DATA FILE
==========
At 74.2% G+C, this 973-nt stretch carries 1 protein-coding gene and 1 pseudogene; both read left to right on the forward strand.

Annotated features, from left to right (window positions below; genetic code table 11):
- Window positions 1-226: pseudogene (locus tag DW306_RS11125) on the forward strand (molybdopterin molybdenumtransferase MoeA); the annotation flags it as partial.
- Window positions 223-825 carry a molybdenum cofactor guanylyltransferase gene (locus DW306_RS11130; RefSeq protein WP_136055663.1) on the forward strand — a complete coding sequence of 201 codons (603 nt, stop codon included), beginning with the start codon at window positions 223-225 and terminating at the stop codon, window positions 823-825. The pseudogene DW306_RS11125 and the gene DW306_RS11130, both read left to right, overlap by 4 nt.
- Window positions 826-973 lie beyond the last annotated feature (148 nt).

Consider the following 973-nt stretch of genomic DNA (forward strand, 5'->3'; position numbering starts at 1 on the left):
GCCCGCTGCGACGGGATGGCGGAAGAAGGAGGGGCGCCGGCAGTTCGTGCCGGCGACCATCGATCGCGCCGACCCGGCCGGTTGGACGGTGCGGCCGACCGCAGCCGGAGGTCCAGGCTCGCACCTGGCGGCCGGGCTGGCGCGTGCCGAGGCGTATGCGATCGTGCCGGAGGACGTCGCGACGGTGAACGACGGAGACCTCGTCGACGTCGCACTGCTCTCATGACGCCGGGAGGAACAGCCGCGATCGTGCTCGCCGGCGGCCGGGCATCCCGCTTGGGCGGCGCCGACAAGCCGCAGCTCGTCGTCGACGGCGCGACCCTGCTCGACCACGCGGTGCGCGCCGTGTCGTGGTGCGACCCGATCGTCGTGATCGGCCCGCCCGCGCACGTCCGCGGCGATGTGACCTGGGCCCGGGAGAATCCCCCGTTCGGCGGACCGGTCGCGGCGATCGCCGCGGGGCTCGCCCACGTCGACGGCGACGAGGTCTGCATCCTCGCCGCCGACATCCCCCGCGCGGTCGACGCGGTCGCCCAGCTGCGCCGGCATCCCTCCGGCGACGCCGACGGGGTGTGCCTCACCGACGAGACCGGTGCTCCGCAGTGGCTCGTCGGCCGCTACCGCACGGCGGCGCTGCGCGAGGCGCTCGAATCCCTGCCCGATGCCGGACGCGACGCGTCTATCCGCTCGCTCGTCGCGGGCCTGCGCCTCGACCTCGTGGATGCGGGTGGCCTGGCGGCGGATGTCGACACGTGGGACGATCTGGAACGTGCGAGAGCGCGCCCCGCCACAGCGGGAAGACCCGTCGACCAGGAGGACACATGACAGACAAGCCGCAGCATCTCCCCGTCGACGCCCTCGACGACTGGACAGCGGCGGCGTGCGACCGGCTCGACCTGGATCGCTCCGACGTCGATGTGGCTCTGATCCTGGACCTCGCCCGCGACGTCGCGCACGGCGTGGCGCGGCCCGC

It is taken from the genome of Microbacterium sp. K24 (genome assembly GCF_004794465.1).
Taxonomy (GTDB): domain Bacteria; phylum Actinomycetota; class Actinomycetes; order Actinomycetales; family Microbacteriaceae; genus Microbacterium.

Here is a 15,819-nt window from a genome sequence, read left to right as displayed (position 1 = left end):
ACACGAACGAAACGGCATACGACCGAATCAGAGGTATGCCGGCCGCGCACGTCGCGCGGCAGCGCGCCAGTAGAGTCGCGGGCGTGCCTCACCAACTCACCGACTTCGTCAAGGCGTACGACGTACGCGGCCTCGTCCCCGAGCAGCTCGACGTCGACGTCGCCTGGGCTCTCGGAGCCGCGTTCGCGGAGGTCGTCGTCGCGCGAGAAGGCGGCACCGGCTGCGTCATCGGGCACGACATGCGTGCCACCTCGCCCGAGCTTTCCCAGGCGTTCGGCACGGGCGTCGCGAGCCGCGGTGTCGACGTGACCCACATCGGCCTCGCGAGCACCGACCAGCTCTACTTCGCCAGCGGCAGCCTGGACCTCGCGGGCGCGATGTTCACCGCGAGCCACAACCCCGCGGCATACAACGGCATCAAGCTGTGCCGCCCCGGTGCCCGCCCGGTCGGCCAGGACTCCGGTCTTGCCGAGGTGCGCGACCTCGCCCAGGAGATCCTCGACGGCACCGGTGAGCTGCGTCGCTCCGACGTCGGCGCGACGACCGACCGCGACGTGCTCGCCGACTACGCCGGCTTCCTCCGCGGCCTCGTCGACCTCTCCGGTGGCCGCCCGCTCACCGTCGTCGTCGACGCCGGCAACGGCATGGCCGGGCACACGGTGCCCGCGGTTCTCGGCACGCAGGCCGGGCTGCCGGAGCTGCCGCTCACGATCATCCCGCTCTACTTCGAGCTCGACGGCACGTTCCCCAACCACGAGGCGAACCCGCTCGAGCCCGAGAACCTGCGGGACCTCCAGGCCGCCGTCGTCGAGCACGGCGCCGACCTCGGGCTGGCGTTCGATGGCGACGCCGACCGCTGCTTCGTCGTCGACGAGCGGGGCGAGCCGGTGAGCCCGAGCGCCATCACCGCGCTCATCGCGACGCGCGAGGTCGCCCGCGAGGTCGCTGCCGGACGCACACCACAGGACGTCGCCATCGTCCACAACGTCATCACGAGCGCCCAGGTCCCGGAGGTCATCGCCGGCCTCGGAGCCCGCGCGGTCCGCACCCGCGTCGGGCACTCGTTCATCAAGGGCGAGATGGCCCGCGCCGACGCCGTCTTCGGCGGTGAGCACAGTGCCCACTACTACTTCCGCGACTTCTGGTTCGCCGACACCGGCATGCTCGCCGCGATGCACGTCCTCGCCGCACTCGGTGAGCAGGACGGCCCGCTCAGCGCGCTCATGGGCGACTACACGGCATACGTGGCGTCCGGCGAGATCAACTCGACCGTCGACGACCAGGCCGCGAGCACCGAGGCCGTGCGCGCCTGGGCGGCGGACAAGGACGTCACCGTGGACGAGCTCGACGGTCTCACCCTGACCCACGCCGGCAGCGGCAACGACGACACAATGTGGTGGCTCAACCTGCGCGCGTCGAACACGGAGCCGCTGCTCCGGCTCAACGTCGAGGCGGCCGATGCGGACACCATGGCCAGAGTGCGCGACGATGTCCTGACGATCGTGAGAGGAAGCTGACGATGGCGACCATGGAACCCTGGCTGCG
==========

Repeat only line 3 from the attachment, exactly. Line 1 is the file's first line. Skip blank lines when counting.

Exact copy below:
- Window positions 1-226: pseudogene (locus tag DW306_RS11125) on the forward strand (molybdopterin molybdenumtransferase MoeA); the annotation flags it as partial.